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I'd like to request consideration for migration back to ELU for this question:

https://english.meta.stackexchange.com/questions/9811/has-objective-research-been-done-on-the-effectiveness-of-grammar-checking-tools

To address some of the noted concerns:

  1. No precise definition of "correct" exists. | This concern is overcome because results are measured against a "gold standard", and for any penalty the system creators are given the chance to flag a correction as a correct alternative which is manually reviewed by the judges.

  2. Other ELU meta discussion by senior members seem to support such a question. The idea of questions about grammar, syntax, correctness, even if such questions are of interest to linguists or serious language enthusiasts.

  3. This is not a request for resources and the question is not subjective. It can definitely be answered precisely. In the time since posting I have discovered an answer and would be glad to add it.

Thank you for taking a look -

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    You mention ELL: do you mean that literally, or do you mean ELU? – Dan Bron Dec 8 '16 at 20:50
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    @DanBron Probably ELU – Mitch Dec 8 '16 at 20:55
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    Lee, questions like yours are, for whatever arbitrary reason, like resource requests, are considered better handled on meta. Oh and it is a request about resources, namely research. Interesting question though., you'd think there's be a great (intellectual) market for such things. – Mitch Dec 8 '16 at 20:57
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    Quoting Dan Bron: "resource requests have no definitive, right, or even better answer...they devolve into popularity contests". This question meets none of those criteria. It's a precise, objective question. Not to mention @Mitch, you said you were not opposed to questions like this on main. – whitneyland Dec 9 '16 at 0:21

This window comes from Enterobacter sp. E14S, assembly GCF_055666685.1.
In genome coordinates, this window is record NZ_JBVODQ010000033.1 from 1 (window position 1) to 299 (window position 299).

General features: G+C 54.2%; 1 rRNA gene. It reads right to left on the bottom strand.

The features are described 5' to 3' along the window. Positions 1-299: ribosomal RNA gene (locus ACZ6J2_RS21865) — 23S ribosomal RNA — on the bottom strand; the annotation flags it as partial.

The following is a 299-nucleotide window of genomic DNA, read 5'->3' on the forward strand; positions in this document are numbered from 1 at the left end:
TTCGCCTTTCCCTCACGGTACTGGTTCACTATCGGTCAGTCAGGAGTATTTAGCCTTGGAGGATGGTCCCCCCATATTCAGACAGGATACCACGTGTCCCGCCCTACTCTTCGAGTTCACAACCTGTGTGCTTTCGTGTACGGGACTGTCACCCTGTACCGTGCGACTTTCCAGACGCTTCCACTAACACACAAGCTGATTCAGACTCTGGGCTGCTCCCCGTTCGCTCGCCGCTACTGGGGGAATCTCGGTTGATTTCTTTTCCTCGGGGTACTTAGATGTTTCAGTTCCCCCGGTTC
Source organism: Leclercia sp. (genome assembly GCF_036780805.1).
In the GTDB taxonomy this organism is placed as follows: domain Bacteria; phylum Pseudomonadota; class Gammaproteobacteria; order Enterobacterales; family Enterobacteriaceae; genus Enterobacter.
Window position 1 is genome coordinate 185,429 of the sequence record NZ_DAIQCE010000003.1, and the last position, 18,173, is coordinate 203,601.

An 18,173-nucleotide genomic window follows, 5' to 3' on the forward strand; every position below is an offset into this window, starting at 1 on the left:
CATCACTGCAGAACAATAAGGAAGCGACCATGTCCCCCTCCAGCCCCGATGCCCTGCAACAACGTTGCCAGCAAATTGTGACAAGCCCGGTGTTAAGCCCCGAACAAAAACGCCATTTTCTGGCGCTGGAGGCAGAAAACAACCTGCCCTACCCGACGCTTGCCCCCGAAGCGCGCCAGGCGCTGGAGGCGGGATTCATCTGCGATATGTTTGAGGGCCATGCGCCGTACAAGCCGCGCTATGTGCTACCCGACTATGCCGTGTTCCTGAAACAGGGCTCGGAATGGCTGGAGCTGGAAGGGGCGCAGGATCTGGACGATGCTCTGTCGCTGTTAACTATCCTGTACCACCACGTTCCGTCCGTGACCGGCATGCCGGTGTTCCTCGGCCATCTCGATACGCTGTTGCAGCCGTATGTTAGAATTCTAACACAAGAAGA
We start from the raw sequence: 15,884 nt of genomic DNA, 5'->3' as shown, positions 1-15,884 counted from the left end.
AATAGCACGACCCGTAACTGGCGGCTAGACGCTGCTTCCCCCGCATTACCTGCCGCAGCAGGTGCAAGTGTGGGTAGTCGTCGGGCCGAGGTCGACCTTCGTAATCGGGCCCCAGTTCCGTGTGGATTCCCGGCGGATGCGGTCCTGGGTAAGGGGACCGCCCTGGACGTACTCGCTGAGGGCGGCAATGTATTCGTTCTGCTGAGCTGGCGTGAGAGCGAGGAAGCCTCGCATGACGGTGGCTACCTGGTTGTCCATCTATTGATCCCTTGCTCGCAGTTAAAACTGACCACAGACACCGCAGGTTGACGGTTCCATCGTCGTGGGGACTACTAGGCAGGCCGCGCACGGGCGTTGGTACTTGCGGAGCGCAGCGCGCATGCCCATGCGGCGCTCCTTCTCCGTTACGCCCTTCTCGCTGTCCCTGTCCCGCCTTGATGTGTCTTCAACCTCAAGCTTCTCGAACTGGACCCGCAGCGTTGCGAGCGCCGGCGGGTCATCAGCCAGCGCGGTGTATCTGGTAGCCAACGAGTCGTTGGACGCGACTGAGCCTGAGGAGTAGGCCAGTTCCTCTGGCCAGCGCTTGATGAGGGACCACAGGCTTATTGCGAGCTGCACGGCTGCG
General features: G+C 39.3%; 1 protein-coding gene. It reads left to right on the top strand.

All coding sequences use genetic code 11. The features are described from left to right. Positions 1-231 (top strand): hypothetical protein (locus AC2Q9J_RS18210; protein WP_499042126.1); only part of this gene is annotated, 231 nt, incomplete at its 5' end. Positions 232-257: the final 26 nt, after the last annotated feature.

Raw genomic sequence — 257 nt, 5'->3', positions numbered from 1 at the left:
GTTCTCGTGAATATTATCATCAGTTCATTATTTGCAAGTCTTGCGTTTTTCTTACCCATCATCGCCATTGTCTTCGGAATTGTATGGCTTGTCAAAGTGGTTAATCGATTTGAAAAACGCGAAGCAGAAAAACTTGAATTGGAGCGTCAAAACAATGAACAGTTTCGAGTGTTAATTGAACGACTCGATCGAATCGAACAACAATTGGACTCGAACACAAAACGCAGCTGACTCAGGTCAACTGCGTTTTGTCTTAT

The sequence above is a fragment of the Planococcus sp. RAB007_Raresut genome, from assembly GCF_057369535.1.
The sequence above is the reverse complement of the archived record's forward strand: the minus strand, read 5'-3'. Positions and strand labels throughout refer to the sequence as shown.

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    @LeeWhitney Hey Lee. That does definitely sound like something I'd say! Can you point me towards where I said it? – Dan Bron Dec 9 '16 at 0:22
  • Sure. Yours is the sixth comment down, Mitch's is the second comment. meta.english.stackexchange.com/questions/9443/… – whitneyland Dec 9 '16 at 0:26
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    @LeeWhitney Thank you! – Dan Bron Dec 9 '16 at 0:33
  • By the way, where do the rules say my question is not allowed on main? I only knew to look here and checked before posting: english.stackexchange.com/help/dont-ask – whitneyland Dec 9 '16 at 0:35
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    @LeeWhitney: They don't. Migrating "resource requests" to Meta is just an unofficial convention that's grown up on this site over the years, like a weed. (I think it's pointless.) – sumelic Dec 9 '16 at 3:59
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    Well, then why are we all wasting time on this when the rules/docs could be updated to reflect this convention? For years, allowing people to keep posting these questions and going through extra work to moderate them? My question should be allowed or the docs should be updated. – whitneyland Dec 9 '16 at 5:10